Cruisers Forum
 


Join CruisersForum Today

Reply
 
Thread Tools Rate Thread Display Modes
Old 15-01-2016, 17:25   #31
Registered User

Join Date: Dec 2013
Location: Sausalito, CA
Boat: Ericson 35 MKII
Posts: 33
Re: What is the range of a handheld vs an integrated DSC VHF?

I'm probably going to go with the fixed-mount option for DSC, then just a regular old hand held VHF in case something happens to the mast.

But this makes me wonder...

What's really the difference between having DSC rescue capabilities versus an ePirb? Obviously an epirb works with satellite coverage, but if you are nearby a station, would DSC simply have a faster reaction time from search and rescue?

I do tend to go overboard with safety equipment, but I think that's an okay splurge.
__________________

__________________
Freyja's Adventures in NorCal:
http://kingtidesailing.blogspot.com/
TBillings is offline   Reply With Quote
Old 15-01-2016, 17:57   #32
Registered User
 
buzzstar's Avatar

Join Date: Apr 2012
Location: ashore in So Calif.
Boat: No more boat (my medical, not the boat's)
Posts: 1,269
Re: What is the range of a handheld vs an integrated DSC VHF?

Call the CG on your handheld while you are in the Bay and ask. My guess, and it is just that, is there is a reasonable chance they have plenty of experience with it working, but of course cannot guarantee it. Also, you are near a high traffic area, and you message can be passed on to the CG in an emergency setting, and you would have no reason to call the CG except pan, securite or mayday situations.
__________________

__________________
"Old California"
buzzstar is offline   Reply With Quote
Old 15-01-2016, 20:48   #33
Registered User
 
Jon Hacking's Avatar

Join Date: Sep 2010
Location: Currently cruising Southern Indonesia, heading for peninsular Malaysia
Boat: Wauquiez 45' (now 48') catamaran
Posts: 523
Send a message via Skype™ to Jon Hacking
Re: What is the range of a handheld vs an integrated DSC VHF?

Quote:
Originally Posted by MatthewDurst View Post
...What's really the difference between having DSC rescue capabilities versus an ePirb? Obviously an epirb works with satellite coverage, but if you are nearby a station, would DSC simply have a faster reaction time from search and rescue?
EPIRBs do have a much longer chain of events to traverse. Signal to satellite to ground station (NOT the CG) where they look up your registered "contact" person. They call this person & based on their reply ("I dunno, I thought he was out shopping" or "he's in the middle of hurricane Henry") they may call out the cavalry to come rescue you. So it could take some time for things to really get moving, & they won't know what your problem is or what help you need. They don't always call the cavalry immediately as EPIRBs sometimes go off accidentally (hitting the switch while cleaning up down below, for instance). Good EPIRBs also cost about a Boat Buck ($1,000) & need their batteries professionally serviced every 7 years or so.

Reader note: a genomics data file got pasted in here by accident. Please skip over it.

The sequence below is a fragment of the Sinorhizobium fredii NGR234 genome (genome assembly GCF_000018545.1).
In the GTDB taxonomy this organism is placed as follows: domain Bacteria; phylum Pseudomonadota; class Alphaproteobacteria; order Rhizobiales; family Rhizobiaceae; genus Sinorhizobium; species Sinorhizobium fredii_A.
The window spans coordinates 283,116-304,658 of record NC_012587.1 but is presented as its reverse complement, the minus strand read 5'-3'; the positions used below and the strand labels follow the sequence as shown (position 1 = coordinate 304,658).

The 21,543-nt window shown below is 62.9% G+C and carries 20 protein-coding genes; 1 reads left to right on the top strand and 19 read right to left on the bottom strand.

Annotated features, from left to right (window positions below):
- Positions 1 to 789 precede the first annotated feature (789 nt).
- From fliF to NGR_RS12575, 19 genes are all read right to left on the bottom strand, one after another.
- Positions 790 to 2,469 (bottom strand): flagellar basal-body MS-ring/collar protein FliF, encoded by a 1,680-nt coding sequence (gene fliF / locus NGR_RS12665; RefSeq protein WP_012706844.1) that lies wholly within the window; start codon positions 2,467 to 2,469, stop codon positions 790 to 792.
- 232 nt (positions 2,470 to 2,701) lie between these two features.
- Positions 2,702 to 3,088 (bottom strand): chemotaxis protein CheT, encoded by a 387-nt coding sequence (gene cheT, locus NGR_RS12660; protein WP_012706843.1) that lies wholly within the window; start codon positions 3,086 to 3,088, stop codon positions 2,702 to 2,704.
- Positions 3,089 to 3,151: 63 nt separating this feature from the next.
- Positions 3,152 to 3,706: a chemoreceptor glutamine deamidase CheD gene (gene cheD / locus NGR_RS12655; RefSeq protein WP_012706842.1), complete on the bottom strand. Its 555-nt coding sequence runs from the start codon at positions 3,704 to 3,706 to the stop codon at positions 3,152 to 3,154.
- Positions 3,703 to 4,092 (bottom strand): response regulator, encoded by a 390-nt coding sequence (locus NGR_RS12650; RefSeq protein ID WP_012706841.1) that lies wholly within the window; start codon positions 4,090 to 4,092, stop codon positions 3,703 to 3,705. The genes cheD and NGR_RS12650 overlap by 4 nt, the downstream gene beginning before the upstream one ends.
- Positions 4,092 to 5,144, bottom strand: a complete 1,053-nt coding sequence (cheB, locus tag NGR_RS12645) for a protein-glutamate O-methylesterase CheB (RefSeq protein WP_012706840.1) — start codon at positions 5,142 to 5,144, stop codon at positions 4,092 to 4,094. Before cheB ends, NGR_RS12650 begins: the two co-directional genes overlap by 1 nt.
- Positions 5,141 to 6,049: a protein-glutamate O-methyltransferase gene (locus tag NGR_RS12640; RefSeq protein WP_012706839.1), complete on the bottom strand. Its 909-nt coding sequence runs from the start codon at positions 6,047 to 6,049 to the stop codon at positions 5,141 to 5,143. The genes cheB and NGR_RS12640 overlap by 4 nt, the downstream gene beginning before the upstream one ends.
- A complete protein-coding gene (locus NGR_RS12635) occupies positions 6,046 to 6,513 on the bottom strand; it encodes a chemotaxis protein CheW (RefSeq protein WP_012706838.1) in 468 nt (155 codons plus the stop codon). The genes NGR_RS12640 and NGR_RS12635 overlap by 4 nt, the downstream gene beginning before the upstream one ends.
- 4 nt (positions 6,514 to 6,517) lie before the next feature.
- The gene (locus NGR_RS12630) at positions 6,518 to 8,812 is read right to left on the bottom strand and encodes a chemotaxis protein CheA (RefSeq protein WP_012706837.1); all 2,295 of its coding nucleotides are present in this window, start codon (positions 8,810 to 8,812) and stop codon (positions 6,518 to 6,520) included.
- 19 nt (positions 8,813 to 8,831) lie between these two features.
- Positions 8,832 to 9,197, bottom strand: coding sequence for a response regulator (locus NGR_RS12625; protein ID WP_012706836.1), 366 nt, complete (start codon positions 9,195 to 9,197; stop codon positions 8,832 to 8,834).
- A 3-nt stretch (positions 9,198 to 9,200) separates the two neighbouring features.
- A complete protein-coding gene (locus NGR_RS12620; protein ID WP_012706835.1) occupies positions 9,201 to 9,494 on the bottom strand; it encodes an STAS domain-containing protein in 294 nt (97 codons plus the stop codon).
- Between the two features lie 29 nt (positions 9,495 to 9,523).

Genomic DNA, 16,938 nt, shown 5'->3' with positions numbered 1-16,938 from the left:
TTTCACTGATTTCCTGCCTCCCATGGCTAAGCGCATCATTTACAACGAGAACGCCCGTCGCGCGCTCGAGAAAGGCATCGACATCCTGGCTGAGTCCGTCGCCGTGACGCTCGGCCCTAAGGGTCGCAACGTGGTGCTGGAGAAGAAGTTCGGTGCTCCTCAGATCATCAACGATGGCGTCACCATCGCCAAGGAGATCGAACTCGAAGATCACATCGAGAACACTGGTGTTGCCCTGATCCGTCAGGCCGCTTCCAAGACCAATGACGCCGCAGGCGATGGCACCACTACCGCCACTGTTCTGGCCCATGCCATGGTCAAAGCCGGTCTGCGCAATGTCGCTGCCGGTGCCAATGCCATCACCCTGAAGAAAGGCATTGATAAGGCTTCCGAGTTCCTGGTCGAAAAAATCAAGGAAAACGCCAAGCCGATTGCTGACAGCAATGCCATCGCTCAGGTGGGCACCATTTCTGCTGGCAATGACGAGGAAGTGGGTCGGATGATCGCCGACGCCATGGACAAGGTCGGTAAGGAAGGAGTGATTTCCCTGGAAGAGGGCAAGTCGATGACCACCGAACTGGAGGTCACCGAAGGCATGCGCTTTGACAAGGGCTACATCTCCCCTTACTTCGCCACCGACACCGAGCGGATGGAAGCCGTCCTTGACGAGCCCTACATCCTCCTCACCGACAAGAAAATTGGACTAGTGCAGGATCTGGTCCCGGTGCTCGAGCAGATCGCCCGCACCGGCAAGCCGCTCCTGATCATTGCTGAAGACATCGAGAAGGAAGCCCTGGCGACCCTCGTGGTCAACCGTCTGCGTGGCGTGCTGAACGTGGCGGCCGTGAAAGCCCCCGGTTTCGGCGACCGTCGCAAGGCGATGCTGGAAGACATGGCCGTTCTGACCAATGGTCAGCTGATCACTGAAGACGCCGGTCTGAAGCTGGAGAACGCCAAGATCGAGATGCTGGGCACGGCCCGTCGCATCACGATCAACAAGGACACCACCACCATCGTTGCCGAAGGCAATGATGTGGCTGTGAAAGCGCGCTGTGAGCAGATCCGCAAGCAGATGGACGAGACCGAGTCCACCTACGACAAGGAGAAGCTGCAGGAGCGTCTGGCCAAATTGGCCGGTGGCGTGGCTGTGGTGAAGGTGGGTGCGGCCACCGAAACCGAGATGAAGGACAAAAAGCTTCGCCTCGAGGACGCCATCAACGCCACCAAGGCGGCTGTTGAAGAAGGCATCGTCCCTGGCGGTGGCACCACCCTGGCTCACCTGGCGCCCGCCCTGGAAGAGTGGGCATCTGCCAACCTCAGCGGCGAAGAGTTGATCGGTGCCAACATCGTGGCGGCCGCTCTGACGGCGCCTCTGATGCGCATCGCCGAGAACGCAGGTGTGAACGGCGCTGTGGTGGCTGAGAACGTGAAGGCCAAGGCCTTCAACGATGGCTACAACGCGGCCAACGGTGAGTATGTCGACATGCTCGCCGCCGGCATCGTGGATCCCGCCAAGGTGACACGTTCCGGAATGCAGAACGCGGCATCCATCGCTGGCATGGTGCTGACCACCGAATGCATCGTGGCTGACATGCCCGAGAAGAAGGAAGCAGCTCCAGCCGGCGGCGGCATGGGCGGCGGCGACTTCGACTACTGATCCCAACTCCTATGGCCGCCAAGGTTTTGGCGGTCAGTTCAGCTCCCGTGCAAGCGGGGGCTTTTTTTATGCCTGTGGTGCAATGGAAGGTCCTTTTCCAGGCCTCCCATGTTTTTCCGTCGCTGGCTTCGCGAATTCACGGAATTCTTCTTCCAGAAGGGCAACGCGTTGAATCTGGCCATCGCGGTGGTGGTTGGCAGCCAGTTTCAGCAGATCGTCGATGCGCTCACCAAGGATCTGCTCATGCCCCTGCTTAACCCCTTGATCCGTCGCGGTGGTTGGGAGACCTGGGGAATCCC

VHFs are not only cheaper, but if you're only sailing around SF Bay, you'll be talking directly to the very folks you want to, & giving them the info they need (where you are, your situation, what you need, etc). Much faster & more efficient. The major downside is that YOU will be the one having to talk (which can be difficult if you're alone & having to man the pumps yourself, but that's what the Emergency switch is for).

Personally, I would consider an EPIRB for SF Bay a bit of an extravagance, & I'd probably spend that $$ elsewhere first (like an AIS) but others would probably disagree. Certainly I'd get a good VHF before I'd get an EPIRB if I was just having fun around the Bay.
__________________
-- Jon Hacking s/v Ocelot
Jon Hacking is offline   Reply With Quote
Old 15-01-2016, 21:50   #34
Registered User

Join Date: May 2013
Location: San Francisco Bay, California
Boat: Pacific Seacraft 37
Posts: 105